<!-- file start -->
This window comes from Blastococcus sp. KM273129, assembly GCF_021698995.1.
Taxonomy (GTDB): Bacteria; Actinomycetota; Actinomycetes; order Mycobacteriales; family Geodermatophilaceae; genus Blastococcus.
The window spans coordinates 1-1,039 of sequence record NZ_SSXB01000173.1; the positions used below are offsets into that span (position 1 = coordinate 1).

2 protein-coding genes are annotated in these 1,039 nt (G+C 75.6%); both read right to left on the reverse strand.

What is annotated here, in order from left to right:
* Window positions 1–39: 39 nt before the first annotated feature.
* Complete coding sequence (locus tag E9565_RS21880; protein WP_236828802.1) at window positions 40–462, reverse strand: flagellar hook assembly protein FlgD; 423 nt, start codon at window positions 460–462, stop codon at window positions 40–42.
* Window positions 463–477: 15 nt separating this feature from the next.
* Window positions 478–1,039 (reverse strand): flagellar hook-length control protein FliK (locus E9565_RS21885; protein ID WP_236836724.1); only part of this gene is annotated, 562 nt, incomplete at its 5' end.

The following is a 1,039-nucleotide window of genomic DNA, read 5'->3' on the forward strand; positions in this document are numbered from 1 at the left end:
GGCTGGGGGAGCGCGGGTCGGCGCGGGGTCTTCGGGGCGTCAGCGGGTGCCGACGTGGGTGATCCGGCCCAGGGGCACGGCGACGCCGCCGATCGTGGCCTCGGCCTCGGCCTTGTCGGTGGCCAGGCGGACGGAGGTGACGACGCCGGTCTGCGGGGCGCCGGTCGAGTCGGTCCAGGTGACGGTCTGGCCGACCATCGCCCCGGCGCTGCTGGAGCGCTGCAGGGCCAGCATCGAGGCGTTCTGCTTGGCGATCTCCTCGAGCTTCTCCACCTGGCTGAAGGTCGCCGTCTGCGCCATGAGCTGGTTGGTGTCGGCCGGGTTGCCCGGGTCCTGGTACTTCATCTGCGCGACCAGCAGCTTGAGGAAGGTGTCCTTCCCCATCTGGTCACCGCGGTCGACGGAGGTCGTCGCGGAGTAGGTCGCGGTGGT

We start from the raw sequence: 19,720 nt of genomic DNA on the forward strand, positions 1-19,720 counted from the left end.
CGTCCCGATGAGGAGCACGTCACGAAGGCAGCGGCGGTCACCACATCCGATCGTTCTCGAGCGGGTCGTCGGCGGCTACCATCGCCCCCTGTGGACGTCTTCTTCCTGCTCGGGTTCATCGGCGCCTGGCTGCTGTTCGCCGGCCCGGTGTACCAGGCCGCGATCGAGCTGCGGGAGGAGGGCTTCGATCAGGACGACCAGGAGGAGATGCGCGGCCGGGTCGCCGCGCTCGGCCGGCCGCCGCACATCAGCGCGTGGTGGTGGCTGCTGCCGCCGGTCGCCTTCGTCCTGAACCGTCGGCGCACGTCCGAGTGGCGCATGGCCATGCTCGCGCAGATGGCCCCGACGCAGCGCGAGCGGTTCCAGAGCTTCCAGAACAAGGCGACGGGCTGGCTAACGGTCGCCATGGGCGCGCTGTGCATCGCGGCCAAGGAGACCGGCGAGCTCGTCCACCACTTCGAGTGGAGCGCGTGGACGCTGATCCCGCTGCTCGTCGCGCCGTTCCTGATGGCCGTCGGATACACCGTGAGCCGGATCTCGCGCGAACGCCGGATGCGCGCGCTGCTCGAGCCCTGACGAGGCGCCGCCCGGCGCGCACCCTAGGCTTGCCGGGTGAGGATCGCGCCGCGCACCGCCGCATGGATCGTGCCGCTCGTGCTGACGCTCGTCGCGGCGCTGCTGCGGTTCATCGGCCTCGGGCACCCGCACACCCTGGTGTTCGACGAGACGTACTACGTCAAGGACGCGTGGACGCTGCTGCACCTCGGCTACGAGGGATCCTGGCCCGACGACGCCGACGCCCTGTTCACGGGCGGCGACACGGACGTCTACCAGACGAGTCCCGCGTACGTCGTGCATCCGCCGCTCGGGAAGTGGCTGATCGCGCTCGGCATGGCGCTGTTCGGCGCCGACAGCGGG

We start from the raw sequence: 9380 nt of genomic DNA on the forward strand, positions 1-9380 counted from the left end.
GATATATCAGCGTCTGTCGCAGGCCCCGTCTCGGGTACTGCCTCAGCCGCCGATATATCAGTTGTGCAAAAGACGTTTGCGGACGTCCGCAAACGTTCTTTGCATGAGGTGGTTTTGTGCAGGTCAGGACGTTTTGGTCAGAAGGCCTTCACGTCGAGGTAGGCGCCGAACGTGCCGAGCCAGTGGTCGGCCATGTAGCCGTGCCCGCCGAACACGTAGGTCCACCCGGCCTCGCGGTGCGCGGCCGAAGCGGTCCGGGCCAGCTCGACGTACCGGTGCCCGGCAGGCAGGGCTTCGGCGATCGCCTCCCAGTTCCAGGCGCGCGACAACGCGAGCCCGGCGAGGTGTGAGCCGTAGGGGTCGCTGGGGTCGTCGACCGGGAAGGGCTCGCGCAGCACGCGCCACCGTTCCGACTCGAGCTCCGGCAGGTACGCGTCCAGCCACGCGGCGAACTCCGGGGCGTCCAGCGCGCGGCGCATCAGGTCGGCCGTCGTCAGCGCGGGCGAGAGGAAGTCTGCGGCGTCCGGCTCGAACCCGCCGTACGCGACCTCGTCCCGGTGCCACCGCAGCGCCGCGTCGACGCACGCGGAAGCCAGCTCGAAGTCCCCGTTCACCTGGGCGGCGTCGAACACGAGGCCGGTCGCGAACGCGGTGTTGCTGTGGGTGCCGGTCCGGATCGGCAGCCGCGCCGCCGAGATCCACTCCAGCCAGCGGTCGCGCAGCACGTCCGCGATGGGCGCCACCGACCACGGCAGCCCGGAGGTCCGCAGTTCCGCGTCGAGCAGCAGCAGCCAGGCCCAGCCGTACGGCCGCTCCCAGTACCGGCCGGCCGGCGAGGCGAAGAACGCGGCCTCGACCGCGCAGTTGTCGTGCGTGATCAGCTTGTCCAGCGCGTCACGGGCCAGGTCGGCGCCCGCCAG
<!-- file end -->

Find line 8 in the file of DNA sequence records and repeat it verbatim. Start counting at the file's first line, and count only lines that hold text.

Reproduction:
* Window positions 463–477: 15 nt separating this feature from the next.